1 Irrational numbers: Application to natural frequency and resonance
Provided by Kenan Fellows Program.
The study of natural frequency and resonance and its effect on natural vegetation and trees, agriculture, and man-made constructions is an important and practical application of the fluid dynamics discipline. Natural frequency is the frequency at which an object vibrates once it has been set in motion. Resonance is the tendency of an object to oscillate at its maximum amplitude at certain frequencies. Resonance also has applications in acoustics.
The students will:
- learn to apply real and irrational numbers in a real world setting.
- use a geometric model to replicate the resonance in plant stems.
The entire lesson promotes flexibility in problem solving by taking an issue directly related to agriculture and architecture/engineering (natural frequencies), modeling it, and drawing conclusions based on their findings.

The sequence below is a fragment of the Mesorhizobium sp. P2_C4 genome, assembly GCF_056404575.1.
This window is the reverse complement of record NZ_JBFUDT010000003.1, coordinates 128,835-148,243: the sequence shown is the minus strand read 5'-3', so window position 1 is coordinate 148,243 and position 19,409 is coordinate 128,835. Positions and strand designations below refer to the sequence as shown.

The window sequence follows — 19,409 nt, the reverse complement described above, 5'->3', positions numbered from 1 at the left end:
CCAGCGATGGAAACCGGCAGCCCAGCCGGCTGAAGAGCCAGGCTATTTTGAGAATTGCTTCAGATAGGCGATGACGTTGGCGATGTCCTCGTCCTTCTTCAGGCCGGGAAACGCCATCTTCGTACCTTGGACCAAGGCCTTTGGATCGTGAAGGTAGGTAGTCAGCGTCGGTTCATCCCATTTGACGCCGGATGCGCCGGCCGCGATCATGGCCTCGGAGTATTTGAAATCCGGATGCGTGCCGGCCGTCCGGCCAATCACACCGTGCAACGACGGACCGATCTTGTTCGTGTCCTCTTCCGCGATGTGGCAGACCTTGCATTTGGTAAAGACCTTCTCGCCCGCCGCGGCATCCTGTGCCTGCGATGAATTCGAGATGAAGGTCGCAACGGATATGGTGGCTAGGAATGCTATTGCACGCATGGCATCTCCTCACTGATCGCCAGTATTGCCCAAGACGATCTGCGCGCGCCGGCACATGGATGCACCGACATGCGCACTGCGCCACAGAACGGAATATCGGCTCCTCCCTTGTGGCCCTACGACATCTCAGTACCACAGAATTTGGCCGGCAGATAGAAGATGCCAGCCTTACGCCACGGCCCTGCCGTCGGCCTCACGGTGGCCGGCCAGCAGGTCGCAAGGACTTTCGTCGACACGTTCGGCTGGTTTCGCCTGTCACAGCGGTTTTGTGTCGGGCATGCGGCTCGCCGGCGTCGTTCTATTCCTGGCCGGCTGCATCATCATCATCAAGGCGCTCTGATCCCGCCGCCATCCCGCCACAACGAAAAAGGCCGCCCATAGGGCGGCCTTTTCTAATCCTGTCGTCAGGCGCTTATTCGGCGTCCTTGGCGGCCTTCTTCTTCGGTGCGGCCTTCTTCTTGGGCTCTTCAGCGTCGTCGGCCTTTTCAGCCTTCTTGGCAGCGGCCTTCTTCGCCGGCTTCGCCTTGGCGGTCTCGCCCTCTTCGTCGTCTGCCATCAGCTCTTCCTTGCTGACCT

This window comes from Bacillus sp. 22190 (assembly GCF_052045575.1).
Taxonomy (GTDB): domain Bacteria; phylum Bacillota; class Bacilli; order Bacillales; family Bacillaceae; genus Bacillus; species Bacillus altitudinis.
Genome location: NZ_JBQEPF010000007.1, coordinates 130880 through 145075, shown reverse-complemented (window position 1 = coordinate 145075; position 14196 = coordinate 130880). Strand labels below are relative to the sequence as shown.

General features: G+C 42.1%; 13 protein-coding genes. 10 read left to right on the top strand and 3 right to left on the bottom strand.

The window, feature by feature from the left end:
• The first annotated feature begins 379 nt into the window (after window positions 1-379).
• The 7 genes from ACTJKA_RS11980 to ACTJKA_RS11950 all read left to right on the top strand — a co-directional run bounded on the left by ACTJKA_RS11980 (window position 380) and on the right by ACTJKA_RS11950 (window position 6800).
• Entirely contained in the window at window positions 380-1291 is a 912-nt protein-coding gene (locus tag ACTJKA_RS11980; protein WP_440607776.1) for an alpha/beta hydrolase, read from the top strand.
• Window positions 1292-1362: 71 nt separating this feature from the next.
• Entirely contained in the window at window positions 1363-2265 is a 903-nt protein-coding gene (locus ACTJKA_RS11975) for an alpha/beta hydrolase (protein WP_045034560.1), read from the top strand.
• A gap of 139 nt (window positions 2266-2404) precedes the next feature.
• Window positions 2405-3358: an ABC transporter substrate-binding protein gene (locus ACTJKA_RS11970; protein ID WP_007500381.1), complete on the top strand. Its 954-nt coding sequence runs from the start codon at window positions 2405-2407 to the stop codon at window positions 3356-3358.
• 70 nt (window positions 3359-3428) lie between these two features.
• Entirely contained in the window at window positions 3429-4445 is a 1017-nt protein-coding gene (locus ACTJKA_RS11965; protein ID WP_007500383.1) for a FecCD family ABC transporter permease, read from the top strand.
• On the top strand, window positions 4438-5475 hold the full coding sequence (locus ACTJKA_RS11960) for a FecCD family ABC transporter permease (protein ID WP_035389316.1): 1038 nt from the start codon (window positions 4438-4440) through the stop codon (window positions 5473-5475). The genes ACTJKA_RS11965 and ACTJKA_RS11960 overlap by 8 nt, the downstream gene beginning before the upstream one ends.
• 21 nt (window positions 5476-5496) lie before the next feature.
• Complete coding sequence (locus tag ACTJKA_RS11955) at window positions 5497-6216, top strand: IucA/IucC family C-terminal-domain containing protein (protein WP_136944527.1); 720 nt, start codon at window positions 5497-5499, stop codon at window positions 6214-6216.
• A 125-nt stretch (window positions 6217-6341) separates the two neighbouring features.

Three consecutive class periods on the traditional 60-65 minutes classroom schedule or two consecutive class periods on the block 90-minute schedule
- Oak wooden dowels. Each group of students will need four wooden dowels, one of each diameter:
Length of dowel (ft) Diameter of dowel (in.) 1-3 feet 1/8 in. 1-3 feet 1/4 in. 1-3 feet 1/2 in. 1-3 feet 3/4 in.
- A table clamp holder for each group. The clamp must be able to attach to the edge of a flat, horizontal surface (table) and hold the wooden dowel in place vertically. Chemistry classes and science labs typically house these clamps. They can also be purchased at a local hardware store.
- Each group will need a ball of play-doh approximately 1-4 inches in diameter.